To the New Owners: A Martha’s Vineyard Memoir by Madeleine Blais. In the 1970’s, the author’s in-laws purchased what was at the time a shack on the shore of Tisbury Great Pond. For decades, although the structure became larger, there was no heat, television, or phone service. Just starry nights and meals with friends by candlelight. In 2014, the family sold the house. This memoir memorializes the home that Blais’s family created there over generations, and the island life they cherished.
Another beloved shop that is a must-visit whenever we’re on the island is Morning Glory Farm in the Katama section of Edgartown. Fresh produce, eggs, baked goods, honey, coffee, sunflowers – it’s farm-to-table summer ready to be served up on a plate.
Two books are perfect ways to relive the joy of a visit.
Morning Glory Farm: And the Family that Feeds an Island by Tom Dunlop and Alison Shaw.
And Morning Glory’s Farm Food: Stories from the Fields, Recipes from the Kitchen by Gabrielle Redner and Alison Shaw.
The first book is the story of how the iconic farm came to exist 30 years ago, along with 70 recipes. The second is comprised of recipes from chef Robert Lionette of the farm’s kitchen. And some favorite recipes from home cooks around the Island.
Behind the Times on Purpose: The Charlotte Inn of Martha’s Vineyard by Nina Bramhall. The Charlotte Inn is one of the loveliest small luxury hotels we’ve ever seen. Not just on Martha’s Vineyard, but in the whole world. It’s like staying in a grand country house in Europe. Except that all of the joys of Martha’s Vineyard are just outside your door. This coffee table book is a perfect one to read before you go or after you return from a visit to Martha’s Vineyard. Whether or not you stay there.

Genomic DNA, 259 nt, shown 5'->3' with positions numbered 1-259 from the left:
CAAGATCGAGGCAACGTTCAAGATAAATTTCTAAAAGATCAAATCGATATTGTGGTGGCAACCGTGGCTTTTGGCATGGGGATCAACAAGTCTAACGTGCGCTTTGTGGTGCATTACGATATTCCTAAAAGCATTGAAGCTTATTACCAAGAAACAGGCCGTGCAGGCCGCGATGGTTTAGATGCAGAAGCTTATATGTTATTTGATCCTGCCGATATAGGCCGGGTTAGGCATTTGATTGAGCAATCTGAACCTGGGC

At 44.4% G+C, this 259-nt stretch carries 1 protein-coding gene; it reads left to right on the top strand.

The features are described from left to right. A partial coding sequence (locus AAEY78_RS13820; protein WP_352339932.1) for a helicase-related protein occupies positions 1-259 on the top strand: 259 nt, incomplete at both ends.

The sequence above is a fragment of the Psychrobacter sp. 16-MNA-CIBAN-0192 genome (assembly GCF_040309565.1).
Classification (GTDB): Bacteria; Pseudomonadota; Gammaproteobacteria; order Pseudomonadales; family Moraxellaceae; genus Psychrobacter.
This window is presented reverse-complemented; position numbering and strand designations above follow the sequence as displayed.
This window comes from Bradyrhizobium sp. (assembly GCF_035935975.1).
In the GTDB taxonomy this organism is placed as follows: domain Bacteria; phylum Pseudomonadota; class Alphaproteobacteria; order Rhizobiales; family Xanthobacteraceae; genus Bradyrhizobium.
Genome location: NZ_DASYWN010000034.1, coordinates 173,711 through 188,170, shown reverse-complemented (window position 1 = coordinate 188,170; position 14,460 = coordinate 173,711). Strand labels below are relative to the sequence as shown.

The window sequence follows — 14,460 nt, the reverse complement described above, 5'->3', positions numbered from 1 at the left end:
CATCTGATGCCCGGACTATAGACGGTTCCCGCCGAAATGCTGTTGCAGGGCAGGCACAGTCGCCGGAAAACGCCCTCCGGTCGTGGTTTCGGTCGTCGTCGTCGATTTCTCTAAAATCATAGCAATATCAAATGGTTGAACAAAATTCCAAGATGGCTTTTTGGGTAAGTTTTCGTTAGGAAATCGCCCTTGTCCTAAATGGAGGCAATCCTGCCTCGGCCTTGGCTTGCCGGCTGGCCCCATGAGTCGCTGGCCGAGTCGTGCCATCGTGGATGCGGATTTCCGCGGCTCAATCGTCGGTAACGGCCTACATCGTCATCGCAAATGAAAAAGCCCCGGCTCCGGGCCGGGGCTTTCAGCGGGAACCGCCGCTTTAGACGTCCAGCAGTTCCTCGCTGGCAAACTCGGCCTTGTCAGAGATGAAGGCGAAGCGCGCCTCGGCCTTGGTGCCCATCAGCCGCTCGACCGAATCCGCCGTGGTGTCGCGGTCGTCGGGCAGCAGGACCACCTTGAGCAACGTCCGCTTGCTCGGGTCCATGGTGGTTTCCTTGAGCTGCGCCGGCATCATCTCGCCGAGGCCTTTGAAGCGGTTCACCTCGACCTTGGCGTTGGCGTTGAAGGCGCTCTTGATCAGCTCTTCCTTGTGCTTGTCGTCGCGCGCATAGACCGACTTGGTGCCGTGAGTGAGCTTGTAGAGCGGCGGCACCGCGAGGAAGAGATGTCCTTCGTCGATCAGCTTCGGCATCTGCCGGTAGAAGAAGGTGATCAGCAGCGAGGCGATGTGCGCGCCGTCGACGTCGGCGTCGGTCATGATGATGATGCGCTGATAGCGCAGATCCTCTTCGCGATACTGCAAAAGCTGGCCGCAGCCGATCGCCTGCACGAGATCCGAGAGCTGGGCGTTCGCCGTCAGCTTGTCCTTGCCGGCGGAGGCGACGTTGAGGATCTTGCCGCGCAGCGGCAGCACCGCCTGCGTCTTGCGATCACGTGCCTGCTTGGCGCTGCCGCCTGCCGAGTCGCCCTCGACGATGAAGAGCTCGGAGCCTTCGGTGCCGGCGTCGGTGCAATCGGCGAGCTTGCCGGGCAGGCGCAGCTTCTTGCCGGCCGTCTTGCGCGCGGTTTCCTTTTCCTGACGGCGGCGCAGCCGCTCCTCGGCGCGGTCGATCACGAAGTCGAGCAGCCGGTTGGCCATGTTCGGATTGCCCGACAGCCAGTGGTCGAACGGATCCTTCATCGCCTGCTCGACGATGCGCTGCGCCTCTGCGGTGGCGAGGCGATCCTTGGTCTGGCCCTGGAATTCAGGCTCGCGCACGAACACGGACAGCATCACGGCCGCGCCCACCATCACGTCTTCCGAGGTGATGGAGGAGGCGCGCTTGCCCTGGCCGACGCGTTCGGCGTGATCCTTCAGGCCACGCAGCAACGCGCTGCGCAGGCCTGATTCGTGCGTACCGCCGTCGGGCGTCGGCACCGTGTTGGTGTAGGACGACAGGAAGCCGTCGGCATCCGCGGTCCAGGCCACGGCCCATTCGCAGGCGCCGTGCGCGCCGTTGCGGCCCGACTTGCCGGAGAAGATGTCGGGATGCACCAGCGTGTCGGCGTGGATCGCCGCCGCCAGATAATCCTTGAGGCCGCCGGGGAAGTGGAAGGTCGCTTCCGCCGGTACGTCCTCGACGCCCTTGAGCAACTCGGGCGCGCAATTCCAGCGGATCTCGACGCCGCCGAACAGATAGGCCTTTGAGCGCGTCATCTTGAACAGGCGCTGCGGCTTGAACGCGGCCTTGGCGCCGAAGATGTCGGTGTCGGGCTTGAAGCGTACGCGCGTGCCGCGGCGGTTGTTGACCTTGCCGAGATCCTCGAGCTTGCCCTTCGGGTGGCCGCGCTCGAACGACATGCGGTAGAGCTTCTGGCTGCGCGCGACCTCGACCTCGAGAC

Our Kind of People: Inside America’s Black Upper Class by Lawrence Otis Graham. When people ask us what to read before visiting Martha’s Vineyard, we always suggest this book. Full disclosure: the author is my darling husband.
This is the definitive account of the experiences and legacy of African-Americans who have occupied the top economic and social rungs in the black community. For generations, Martha’s Vineyard has served as the epicenter for summer gatherings and vacations for this group. And the book is soon to be made into a television drama by executive producer Lee Daniels.
The Wedding by Dorothy West. Its fitting to end our list of the best books about and set on Martha’s Vineyard with West’s iconic final novel. In it, she offers her own intimate glimpse into black life on Martha’s Vineyard, this time in the ’50’s.
Set in “the Oval,” a proud community of the best and brightest of the East Coast’s black community, the prominent Coles family gathers for the wedding of daughter Shelby. She could have chosen from “a whole area of eligible men of the right colors and the right professions.” Instead, she has fallen in love with and is about to be married to a white jazz musician from New York. The resulting shock wave forces the Coles and their neighbors to grapple with their dearest beliefs about community, family and love.
What are the best books about and on Martha’s Vineyard?
Those are our top picks of books set on or that are about Martha’s Vineyard. Any of these are a great solution to what to read before or after you visit Martha’s Vineyard. What’s on your list?